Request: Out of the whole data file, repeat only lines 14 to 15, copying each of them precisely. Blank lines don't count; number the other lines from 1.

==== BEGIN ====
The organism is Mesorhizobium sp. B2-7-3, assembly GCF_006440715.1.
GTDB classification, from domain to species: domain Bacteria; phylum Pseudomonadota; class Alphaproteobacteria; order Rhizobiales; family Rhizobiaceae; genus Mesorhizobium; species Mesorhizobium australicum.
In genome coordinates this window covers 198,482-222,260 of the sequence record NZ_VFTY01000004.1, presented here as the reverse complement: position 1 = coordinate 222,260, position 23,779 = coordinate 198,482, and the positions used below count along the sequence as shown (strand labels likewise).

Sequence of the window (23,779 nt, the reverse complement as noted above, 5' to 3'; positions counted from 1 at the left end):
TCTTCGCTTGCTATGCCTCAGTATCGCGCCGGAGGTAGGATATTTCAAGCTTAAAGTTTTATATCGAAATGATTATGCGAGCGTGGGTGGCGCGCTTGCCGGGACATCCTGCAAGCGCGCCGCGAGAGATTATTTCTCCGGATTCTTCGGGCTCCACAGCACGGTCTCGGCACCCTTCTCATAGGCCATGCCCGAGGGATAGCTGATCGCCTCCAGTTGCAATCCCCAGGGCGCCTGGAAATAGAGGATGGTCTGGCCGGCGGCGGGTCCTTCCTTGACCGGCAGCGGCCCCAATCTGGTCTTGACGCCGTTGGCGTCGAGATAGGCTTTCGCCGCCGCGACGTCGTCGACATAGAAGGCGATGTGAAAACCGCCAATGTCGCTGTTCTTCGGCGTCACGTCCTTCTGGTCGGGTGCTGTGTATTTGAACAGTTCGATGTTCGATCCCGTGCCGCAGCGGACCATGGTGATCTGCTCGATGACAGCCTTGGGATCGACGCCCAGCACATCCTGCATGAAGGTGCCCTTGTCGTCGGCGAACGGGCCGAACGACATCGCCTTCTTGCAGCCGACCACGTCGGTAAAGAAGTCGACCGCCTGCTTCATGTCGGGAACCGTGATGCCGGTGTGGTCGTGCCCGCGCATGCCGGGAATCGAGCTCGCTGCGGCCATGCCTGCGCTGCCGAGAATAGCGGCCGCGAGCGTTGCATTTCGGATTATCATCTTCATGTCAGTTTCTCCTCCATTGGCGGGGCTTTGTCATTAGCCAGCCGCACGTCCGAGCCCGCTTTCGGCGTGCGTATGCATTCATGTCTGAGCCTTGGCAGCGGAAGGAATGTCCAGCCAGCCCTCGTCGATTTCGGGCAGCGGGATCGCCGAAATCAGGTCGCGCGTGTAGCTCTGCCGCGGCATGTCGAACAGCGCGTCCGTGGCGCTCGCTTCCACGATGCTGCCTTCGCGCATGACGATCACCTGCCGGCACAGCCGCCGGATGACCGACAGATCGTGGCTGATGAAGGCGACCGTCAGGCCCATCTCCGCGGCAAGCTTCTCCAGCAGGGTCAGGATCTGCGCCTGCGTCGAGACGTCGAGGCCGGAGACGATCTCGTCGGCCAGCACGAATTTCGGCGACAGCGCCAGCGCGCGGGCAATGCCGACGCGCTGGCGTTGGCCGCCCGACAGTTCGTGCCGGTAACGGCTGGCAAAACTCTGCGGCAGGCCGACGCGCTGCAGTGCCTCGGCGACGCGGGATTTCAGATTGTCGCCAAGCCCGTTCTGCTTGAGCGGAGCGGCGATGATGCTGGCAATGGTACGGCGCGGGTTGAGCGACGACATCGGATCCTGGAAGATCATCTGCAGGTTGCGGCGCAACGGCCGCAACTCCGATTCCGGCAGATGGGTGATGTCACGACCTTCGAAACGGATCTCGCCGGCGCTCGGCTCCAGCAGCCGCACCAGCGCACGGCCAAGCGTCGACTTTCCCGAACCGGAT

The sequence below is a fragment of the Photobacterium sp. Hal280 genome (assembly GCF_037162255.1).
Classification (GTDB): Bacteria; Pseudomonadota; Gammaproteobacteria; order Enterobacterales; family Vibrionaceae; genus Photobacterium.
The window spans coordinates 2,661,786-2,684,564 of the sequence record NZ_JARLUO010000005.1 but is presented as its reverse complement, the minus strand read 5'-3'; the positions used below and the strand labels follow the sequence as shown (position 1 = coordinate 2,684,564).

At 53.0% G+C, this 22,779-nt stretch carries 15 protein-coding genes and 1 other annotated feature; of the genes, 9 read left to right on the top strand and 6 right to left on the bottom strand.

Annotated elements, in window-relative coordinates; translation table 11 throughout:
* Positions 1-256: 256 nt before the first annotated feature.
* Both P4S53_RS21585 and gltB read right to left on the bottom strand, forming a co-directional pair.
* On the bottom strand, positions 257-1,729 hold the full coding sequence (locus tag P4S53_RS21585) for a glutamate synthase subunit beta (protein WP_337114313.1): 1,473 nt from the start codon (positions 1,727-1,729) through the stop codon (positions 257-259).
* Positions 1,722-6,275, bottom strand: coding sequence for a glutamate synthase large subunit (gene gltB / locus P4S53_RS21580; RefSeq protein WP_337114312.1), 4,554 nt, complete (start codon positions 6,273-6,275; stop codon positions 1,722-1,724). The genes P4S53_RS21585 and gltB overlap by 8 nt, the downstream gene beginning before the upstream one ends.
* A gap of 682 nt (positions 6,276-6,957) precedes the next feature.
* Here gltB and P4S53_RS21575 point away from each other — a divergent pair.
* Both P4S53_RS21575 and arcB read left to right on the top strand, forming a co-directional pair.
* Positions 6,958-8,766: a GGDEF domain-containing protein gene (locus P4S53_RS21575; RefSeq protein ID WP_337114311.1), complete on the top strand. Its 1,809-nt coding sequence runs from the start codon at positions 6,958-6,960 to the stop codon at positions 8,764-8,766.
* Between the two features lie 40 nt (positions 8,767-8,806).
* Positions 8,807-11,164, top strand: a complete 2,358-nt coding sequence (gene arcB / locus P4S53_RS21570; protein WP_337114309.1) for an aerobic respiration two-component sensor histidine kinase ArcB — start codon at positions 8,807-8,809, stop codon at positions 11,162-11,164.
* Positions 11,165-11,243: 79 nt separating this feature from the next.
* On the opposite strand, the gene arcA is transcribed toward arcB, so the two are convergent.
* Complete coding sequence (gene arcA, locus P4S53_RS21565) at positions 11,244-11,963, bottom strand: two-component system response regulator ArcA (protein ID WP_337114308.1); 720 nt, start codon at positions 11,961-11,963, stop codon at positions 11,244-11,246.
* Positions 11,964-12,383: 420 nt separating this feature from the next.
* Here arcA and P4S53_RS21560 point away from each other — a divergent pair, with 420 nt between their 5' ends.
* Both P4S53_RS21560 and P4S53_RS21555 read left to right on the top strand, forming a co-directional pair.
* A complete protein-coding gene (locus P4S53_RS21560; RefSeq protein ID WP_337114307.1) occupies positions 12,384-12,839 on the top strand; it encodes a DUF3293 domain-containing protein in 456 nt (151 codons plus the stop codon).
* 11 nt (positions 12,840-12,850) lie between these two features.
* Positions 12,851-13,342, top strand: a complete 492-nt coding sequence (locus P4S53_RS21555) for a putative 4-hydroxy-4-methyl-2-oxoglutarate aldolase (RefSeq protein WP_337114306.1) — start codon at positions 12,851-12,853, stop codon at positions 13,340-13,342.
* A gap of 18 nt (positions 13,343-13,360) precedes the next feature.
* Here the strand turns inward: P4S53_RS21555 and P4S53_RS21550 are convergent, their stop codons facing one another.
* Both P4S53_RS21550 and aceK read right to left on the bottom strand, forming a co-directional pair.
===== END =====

* Positions 1,722-6,275, bottom strand: coding sequence for a glutamate synthase large subunit (gene gltB / locus P4S53_RS21580; RefSeq protein WP_337114312.1), 4,554 nt, complete (start codon positions 6,273-6,275; stop codon positions 1,722-1,724). The genes P4S53_RS21585 and gltB overlap by 8 nt, the downstream gene beginning before the upstream one ends.
* A gap of 682 nt (positions 6,276-6,957) precedes the next feature.